Menendez will be looking for hard bottom or a piece of hard cover along these soft breaks. That could be a patch of gravel, a stump or isolated rock. Menendez isn’t picky, but he knows that finding a multilevel sweet spot raises his chances of hooking the one he came for. 

“Sometimes, I can find some gravel back in those areas where the creek has washed out over the years, but if there’s gravel and a piece of cover, that’s a chance of catching a big fish,” he said. “I liken it to me being a nonsmoker in a room full of smokers — I don’t want to be in that. 

“A bass really doesn’t want to be in that detritus-filled, coffee-colored water that can get stirred up easily. They don’t want to be in that environment, so they seek those areas with hard bottom so they don’t have to be in that smoke-filled room.”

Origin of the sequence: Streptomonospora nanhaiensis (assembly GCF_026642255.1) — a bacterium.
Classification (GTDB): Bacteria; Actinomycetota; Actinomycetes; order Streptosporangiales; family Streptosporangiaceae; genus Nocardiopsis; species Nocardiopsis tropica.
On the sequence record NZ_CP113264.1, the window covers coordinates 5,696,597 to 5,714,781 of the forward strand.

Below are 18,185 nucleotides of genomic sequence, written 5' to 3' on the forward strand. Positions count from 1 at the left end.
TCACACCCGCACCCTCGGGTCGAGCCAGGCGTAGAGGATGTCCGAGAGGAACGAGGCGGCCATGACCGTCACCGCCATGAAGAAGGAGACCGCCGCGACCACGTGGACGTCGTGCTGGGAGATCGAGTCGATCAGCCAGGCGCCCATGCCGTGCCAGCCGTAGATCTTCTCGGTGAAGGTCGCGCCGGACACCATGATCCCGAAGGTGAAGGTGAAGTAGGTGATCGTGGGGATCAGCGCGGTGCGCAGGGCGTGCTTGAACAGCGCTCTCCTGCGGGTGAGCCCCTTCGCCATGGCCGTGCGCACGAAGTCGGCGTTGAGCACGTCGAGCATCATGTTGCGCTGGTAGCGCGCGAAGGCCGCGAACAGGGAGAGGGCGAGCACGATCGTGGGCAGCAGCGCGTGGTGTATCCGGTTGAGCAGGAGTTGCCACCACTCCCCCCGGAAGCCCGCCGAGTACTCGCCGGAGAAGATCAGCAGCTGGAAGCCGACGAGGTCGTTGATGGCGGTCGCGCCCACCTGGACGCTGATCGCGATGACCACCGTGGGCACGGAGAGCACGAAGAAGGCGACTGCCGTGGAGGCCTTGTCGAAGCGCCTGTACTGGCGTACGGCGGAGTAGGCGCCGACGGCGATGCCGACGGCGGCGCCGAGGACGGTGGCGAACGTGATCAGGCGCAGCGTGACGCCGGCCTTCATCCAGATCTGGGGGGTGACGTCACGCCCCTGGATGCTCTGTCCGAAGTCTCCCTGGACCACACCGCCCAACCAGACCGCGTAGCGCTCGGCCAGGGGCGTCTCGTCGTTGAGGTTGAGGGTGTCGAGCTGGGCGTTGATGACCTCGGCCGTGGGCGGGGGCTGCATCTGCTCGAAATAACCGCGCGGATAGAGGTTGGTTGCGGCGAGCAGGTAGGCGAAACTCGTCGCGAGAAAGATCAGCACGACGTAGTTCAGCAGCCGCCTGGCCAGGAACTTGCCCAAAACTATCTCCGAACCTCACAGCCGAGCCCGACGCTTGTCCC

With a giants-only mindset, Menendez fishes the staging spots with a 1/4-ounce Strike King Denny Brauer Premier Pro-Model jig with a Strike King Rodent trailer. Fishing this bait on 20-pound fluorocarbon provides plenty of strength for making a tantalizing presentation through any cover without extraction concerns. 

“I can get that lightweight jig in that shallow water to come through that cover really well,” Menendez said. “I’m not swimming it; I’m getting it into the condominium and I’m rattling it and shaking it. I’m keeping it in close contact to that piece of cover, so that fish can find it. 

“If you can find [several] of these scenarios, you can rotate through them three or four times a day,” Menendez said. “As one moves up, you pluck him, put him in the livewell and move to the next one. On your next rotation, you may have another bite.” 

BAIT: Strike King Denny Brauer Premier Pro-Model jig with Strike King Rodent trailer 
WHY: Weedlessness 
WHERE: Cover with hard bottom